Alternate history or alternative history is a genre of fiction consisting of stories that are set in worlds in which history has diverged from the actual history of the world. It can be variously seen as a sub-genre of literary fiction, science fiction, and historical fiction; different alternate history works may use tropes from any or all of these genres. It is sometimes abbreviated AH. Another occasionally used term for the genre is "allohistory" (literally "other history").
Since the 1950s, this type of fiction has to a large extent merged with science fictional tropes involving cross-time travel between alternate histories or psychic awareness of the existence of "our" universe by the people in another; or ordinary voyaging uptime (into the past) or downtime (into the future) that results in history splitting into two or more time-lines. Cross-time, time-splitting and alternate history themes have become so closely interwoven that it is impossible to discuss them fully apart from one another. "Alternate History" looks at "what if" scenarios from some of history's most pivotal turning points and presents a completely different version, sometimes based on science and fact, but often based on conjecture. The exploration of how the world would look today if various changes occurred and what these alternate worlds would be like forms the basis of this vast subject matter.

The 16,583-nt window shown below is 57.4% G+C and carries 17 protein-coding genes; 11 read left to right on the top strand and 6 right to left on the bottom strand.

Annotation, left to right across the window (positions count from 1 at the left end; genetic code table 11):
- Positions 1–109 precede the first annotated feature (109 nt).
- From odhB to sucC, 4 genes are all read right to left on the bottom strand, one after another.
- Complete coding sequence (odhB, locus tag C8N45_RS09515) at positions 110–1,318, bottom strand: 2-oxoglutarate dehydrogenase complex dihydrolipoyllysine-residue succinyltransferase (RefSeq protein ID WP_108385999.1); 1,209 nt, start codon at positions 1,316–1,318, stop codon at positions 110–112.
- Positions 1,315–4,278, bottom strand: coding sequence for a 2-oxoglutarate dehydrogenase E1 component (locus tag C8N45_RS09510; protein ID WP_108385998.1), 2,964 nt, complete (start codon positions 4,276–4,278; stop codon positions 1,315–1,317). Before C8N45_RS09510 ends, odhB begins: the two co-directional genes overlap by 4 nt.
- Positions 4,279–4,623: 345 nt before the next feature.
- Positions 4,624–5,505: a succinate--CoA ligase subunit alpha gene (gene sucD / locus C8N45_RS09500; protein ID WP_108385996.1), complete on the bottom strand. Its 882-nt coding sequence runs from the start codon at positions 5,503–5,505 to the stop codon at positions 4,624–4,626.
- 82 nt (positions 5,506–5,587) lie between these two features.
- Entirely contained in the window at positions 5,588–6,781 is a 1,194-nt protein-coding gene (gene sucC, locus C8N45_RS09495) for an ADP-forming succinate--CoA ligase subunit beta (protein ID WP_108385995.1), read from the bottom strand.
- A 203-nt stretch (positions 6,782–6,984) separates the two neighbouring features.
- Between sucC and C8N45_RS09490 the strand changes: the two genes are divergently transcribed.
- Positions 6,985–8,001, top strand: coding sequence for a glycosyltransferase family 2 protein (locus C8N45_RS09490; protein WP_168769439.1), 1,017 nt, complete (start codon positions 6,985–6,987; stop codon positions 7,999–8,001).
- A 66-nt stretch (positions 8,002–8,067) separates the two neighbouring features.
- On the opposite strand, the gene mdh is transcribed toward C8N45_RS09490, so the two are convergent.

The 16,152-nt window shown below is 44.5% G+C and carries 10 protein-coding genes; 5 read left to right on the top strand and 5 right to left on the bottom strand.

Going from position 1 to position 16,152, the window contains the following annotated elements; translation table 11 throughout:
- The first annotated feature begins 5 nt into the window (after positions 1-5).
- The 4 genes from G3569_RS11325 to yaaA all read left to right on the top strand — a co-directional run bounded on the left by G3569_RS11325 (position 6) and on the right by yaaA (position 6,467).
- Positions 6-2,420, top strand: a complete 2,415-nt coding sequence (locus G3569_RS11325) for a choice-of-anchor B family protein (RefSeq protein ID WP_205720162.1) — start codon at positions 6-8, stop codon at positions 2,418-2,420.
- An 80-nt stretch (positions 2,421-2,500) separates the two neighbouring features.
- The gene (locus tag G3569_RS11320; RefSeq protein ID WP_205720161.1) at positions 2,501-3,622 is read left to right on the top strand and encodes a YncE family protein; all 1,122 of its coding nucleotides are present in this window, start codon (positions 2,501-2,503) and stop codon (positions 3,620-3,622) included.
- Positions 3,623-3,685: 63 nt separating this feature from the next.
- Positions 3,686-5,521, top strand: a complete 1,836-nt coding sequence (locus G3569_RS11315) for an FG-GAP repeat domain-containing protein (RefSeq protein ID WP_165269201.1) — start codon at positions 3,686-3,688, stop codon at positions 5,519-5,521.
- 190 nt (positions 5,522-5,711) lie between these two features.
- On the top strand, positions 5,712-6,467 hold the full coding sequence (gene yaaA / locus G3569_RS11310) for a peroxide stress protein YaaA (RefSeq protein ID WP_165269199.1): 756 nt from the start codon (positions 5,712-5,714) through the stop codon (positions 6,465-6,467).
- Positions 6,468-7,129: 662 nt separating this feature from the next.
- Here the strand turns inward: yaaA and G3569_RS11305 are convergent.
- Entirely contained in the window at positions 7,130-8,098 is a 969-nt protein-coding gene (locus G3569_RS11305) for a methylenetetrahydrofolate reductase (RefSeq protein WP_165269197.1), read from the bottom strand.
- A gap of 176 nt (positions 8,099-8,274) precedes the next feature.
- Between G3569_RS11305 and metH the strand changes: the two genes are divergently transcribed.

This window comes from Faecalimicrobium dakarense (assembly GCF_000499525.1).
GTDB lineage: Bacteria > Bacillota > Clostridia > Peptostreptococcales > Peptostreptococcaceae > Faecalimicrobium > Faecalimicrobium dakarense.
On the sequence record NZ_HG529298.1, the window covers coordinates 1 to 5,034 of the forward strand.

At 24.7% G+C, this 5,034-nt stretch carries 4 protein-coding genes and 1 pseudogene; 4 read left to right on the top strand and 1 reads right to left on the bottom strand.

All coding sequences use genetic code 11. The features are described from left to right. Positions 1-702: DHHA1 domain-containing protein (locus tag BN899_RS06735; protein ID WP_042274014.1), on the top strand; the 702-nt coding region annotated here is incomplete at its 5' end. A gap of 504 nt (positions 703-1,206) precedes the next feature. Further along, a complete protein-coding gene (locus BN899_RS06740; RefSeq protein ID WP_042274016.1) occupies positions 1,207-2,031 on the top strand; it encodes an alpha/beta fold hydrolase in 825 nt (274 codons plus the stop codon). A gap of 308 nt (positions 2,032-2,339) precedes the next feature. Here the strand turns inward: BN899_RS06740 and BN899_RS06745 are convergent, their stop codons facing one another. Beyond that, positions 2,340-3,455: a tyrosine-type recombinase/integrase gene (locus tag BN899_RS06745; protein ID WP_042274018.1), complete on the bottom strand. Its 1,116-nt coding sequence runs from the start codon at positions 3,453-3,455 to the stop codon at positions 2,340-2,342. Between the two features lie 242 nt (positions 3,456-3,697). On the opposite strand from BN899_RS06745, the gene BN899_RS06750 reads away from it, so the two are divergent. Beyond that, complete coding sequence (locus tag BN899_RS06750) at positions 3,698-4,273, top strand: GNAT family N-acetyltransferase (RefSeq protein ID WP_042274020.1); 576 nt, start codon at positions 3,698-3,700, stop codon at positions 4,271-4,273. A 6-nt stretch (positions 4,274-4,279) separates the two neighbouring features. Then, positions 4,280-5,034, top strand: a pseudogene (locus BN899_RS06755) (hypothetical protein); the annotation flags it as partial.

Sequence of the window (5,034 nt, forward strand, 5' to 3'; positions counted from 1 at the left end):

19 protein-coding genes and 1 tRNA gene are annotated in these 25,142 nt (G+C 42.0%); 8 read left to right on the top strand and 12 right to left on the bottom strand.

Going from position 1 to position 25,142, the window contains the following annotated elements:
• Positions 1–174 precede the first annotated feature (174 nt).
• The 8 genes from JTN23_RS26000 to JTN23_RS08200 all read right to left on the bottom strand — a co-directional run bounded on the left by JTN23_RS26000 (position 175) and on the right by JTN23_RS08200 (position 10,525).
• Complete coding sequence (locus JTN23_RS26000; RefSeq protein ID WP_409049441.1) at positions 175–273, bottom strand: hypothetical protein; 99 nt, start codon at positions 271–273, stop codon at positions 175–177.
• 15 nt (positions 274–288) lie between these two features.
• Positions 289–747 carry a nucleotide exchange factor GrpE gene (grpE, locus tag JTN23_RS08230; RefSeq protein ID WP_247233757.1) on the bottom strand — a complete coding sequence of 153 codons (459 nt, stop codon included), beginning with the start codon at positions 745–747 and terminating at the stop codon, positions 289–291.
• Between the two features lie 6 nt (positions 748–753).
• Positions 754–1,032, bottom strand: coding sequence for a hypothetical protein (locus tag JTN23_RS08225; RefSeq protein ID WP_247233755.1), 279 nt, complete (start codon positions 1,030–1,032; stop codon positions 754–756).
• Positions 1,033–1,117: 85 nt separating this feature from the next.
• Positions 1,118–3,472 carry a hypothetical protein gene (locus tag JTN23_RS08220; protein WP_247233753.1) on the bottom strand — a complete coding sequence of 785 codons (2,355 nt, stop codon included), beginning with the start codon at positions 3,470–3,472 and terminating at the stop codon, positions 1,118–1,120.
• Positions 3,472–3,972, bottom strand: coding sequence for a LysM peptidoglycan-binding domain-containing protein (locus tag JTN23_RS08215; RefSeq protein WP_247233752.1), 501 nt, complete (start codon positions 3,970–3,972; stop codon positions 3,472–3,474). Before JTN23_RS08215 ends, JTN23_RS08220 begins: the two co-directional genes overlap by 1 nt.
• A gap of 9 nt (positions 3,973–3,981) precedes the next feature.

In French, Italian, Spanish and German, alternate history novels are called uchronie. This neologism is based on the prefix u- (as in the word utopia, a place that does not exist) and the Greek for time, chronos. An uchronie, then, is defined as a time that does not exist, a "non-time." This term apparently also inspired the name of the alternate history book list, uchronia.net.
Read more about Alternate History: Definition
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